Joanne Davies answered on 14 Mar 2012:
Good morning laceyc! Good to see you here again. 🙂
I knew that engineering was the right thing for me, after trying lots of other things first that weren’t right. It was a bit like trying on the wrong shoes until eventually, I found a pair that fitted perfectly! 🙂
I love change. I do well in environments that constantly change.
Engineering is all about change.
If I was the sort of person who wasn’t comfortable with change though, I could concentrate on certain areas where the changes will seem to be a lot less.
I’m a creative person (not all engineers have to be creative though) and I enjoy solving problems. If there weren’t any problems, there wouldn’t be any engineers to fix them and I wouldn’t have a job. 🙁
Martin Wallace answered on 14 Mar 2012:
I don’t think I’ve ever questioned it really. Before I started university I didn’t know anything about engineering – as I started to study and learned more little bits, I just started to think more and more like an engineer, until I suppose it became second nature to consider problems from an engineering point of view.
However there is a big difference between studying at university, and using that knowledge in a job. It was a big shock when I started my first proper job after university when I had to start applying the skills I had learned and work out which ones were the best to use. It took a few weeks and months before I realised that engineering was the right career for me, but now that I know that, it means that I can enjoy the job and I’m ready for any new project that comes my way.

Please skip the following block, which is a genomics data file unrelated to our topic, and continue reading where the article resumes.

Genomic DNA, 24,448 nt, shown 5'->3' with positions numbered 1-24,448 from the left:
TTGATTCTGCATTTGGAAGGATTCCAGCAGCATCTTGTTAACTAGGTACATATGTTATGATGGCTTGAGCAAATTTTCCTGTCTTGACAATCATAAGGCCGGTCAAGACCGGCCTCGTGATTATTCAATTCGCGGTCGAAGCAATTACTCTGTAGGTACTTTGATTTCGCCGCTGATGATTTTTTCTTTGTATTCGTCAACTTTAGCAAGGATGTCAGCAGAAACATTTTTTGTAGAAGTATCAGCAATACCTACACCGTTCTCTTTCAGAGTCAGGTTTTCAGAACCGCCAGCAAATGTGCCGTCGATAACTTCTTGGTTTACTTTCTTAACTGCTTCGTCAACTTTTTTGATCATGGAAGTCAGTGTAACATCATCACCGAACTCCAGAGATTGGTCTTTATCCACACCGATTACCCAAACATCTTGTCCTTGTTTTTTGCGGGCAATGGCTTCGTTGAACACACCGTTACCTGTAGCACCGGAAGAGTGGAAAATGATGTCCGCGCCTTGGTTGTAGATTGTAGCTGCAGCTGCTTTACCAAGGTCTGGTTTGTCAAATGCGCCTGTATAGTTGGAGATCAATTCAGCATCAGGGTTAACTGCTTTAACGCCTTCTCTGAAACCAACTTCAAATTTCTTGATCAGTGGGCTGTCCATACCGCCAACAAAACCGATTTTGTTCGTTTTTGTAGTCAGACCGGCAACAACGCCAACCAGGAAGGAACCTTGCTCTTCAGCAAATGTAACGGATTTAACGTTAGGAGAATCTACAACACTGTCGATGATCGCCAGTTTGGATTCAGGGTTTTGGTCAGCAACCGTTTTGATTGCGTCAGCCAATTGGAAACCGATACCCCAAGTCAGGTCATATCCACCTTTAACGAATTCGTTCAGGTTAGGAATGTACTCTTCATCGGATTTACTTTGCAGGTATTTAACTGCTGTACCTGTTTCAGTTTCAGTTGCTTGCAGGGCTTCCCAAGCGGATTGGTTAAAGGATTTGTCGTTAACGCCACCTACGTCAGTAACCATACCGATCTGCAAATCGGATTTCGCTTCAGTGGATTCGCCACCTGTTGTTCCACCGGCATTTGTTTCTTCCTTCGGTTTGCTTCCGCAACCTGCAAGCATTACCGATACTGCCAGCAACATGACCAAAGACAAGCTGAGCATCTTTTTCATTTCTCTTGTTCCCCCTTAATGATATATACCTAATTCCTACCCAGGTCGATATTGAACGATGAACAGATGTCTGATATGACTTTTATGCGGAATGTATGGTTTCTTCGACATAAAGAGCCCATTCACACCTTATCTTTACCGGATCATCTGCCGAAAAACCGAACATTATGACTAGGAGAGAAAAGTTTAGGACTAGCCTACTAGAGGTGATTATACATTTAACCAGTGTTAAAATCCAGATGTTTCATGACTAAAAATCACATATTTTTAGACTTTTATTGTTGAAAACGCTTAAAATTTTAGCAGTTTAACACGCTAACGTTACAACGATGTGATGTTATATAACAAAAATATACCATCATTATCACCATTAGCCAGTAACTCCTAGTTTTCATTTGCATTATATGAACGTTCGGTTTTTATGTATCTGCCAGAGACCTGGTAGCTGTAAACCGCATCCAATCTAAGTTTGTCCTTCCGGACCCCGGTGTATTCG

Amit Pujari answered on 14 Mar 2012:
Hi laceyc, I am really pleased with the quality of your questions!
Frankly, untill I started my undergraduate, I was not entirely sure what exactly engineering would involve. But in the school, I was quite interested in science, especially physics and biology.
I was interested in knowing ‘how things work?’, ‘how life forms?’….
Looking back, I think thats why I was interested in choosing engineering as a career. Especially ‘biomedical engineering’ which has the best of the both worlds- engineering+biology and medicine.
Emily Bullen answered on 14 Mar 2012:
I didn’t, until I started my job. Its a shame, but I’ve found it’s really hard to get a really good idea of what a job is all about until you actually start it! So you need to study something you are interested in, have as good an idea as you can of what the job will involve, and give yourself the best chance!
And as Jo says, you don’t have to stay in the same job forever, you can move around!
Paige Brown answered on 17 Mar 2012:
I knew engineering was right for me because I could stay in the engineering laboratory (or write about engineering research) until 2am in the morning without getting bored or tired. 🙂
When you like doing something that much, you know it is right!
If your website became a big sucsess would you carry on doing the job you love or quit to to look after your business?
Do you like the people you are working with?
Are people unfair to you because you are a woman?
Why did you want a job in Quality Control and Quality Assurance?
What was your first ever job?